If the major data breach Equifax acknowledged over the past week tell us anything, it’s that the U.S. system for protecting consumer financial information—and controlling consumer credit—is broken.
So says Al Gidari, the director of privacy at the Stanford Center for Internet and Society, who points to a criminal investigation into whether Equifax executives sold company stock on insider knowledge of the breaches, which may affect every adult American who has at least one credit card, and even some who have none.
Credit card issuers, which partner with credit bureaus Equifax, Experian, and TransUnion to control consumers’ buying power, may write off unauthorized charges, Gidari says, but individual consumers bear the major burden of the identity theft typically tied to breaches of personal data: With poor or blocked credit due to fraudulently opened accounts tied to their Social Security number, they can lose their ability to buy a home or car or even a phone.
“The current model of credit is broken. All the data that can be stolen has been stolen.”—Al Gidari, director of privacy, Stanford Center for Internet and Society
Consumers must also take on the burden of monitoring their credit. The Federal Trade Commission recommends checking credit reports annually at each of the credit bureaus. It also recommends considering a credit freeze, which can cost between $5 and $10 per bureau, depending on which state the consumer lives in, and prevent you from making major purchases. And “thawing” your credit after a freeze can cost up to $10 per credit bureau.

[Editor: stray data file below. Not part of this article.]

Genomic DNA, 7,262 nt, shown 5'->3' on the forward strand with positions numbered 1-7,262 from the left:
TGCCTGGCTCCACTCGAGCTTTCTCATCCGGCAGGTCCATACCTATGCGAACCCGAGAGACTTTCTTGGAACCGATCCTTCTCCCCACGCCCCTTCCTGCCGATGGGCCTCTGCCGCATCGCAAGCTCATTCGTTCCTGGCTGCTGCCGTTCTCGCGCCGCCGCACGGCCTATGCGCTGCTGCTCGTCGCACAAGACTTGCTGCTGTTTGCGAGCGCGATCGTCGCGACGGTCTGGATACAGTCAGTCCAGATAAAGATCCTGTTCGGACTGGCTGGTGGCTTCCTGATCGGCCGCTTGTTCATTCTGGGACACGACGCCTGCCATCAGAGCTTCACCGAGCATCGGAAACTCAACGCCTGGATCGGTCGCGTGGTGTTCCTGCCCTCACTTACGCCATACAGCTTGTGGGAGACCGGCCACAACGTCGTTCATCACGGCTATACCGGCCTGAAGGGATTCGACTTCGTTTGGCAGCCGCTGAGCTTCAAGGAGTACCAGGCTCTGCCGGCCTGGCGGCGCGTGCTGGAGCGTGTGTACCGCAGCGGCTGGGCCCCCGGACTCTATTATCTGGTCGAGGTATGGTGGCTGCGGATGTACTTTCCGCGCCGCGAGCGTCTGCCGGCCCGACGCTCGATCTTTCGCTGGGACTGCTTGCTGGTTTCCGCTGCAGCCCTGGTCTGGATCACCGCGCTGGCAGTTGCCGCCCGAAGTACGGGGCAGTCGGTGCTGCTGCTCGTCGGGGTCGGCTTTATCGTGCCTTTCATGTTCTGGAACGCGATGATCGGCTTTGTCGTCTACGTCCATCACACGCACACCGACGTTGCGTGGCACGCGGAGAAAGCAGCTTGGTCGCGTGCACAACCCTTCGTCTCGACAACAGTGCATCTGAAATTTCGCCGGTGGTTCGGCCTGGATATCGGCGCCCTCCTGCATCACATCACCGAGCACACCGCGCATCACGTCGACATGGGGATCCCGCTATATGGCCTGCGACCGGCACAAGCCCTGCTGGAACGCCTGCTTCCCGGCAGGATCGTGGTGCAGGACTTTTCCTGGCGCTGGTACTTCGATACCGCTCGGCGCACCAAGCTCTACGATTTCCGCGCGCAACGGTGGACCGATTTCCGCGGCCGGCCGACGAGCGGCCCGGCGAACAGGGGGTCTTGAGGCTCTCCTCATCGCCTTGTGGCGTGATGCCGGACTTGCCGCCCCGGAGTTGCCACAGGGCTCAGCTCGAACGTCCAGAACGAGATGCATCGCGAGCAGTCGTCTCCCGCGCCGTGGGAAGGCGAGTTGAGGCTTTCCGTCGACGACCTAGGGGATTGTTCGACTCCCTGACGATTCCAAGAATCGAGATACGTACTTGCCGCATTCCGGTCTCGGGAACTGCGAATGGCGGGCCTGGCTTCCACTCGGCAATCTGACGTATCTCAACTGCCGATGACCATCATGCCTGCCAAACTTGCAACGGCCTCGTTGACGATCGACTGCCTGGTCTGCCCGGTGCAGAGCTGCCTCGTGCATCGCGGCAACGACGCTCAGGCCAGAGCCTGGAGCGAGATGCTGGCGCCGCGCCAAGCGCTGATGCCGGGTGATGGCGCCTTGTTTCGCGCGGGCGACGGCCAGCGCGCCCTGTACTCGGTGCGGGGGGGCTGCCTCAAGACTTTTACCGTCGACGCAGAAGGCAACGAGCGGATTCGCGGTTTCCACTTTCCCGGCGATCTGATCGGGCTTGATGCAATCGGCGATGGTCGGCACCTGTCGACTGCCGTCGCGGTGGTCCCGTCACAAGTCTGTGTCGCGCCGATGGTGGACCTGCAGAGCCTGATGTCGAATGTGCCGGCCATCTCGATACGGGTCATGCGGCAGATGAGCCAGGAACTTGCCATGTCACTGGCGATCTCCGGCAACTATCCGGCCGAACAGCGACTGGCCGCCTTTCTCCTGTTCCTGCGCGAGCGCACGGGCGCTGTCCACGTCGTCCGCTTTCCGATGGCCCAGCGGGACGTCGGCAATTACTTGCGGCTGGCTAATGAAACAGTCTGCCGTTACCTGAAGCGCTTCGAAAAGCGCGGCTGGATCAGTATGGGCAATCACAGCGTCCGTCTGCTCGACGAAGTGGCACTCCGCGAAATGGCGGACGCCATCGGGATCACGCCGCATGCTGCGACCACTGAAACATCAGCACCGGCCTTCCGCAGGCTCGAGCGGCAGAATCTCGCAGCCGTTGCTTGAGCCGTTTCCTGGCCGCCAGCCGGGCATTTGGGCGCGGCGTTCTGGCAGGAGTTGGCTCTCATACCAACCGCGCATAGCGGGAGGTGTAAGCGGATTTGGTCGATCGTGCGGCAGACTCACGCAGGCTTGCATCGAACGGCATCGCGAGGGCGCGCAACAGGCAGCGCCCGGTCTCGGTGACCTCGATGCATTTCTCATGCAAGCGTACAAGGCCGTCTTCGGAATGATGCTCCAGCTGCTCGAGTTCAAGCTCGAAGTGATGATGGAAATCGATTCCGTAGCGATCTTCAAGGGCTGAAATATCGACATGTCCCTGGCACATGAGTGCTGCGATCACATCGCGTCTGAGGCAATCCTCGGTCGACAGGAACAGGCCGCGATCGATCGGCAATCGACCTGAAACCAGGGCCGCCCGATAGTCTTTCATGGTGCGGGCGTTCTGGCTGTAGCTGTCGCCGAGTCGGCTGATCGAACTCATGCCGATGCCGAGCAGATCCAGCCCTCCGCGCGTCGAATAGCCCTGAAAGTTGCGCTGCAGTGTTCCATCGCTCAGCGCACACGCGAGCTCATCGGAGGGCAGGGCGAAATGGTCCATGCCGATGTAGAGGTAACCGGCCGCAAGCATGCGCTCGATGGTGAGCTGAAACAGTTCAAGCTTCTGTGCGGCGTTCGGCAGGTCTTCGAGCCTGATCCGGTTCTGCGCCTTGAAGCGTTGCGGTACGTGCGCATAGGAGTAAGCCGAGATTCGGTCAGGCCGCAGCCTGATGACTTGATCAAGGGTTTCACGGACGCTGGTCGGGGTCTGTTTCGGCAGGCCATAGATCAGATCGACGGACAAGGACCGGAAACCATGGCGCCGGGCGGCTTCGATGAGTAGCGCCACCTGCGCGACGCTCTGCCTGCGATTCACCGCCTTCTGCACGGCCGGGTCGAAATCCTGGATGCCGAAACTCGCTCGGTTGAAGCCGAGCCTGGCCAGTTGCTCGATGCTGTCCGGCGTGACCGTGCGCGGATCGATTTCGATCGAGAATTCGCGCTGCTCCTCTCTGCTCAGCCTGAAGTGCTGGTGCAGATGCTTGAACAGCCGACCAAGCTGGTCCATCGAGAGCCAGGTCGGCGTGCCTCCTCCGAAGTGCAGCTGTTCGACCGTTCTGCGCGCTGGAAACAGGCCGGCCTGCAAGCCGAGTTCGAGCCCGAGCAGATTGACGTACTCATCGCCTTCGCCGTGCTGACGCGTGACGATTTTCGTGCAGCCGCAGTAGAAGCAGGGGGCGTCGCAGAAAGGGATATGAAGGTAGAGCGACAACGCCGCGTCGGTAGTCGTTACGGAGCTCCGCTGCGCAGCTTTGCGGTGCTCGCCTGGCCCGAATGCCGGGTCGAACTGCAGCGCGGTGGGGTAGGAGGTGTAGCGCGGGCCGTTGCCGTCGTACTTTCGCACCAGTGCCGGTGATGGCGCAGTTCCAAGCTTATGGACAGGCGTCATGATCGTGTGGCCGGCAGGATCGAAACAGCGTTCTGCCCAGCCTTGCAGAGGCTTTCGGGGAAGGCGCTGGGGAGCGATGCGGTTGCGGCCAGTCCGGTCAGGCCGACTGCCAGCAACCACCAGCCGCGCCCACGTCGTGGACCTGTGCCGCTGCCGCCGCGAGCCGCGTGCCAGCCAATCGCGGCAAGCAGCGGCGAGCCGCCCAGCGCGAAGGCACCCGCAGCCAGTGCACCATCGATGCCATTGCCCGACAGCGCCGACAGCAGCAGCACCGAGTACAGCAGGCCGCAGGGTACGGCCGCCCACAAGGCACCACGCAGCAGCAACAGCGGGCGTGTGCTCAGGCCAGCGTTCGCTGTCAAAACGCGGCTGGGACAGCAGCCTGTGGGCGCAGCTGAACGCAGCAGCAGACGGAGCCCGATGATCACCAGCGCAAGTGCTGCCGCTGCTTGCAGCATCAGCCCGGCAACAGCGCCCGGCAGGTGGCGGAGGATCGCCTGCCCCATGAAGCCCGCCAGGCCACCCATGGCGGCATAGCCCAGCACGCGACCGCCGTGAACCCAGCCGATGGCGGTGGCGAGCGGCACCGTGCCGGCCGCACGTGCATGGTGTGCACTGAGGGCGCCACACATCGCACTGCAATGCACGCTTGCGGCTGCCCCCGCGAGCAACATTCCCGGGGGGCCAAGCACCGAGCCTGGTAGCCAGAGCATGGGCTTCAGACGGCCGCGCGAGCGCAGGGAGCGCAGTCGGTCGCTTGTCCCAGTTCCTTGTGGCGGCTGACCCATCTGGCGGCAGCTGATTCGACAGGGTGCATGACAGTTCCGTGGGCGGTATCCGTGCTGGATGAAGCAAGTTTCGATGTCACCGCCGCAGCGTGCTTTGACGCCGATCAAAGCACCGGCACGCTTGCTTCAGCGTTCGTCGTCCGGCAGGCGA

Rebuilding credit can also take time and considerable effort: Negative credit information such as a delinquent payment is automatically removed from credit reports after seven years. It can be removed faster, if the consumer is able to successfully contest it—and if the credit bureaus properly synchronize their data, which isn’t a given.
“The system needs to change, where the user has control of their credentials,” Gidari says. “The current model of credit is broken. All the data that can be stolen has been stolen.”
More than 15.4 million U.S. consumers were victims of identity fraud in 2016, 2 million more than last year and the highest number of victims ever recorded by Javelin Research’s annual Identity Fraud report, published most recently in February. Javelin, which has been conducting its survey since 2003, concludes that fraudsters stole more than $16 billion from their victims last year.
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Al Pascual, one of the Javelin report’s authors, tells The Parallax that he sees a “definite correlation” between identity fraud cases and breaches of organizations such as Equifax, Target, Home Depot, J.P. Morgan, and the U.S. government’s Office of Personnel Management.
“One in three people notified in 2016 of a breach experienced fraud,” he says. “Last year was highest correlation on record.”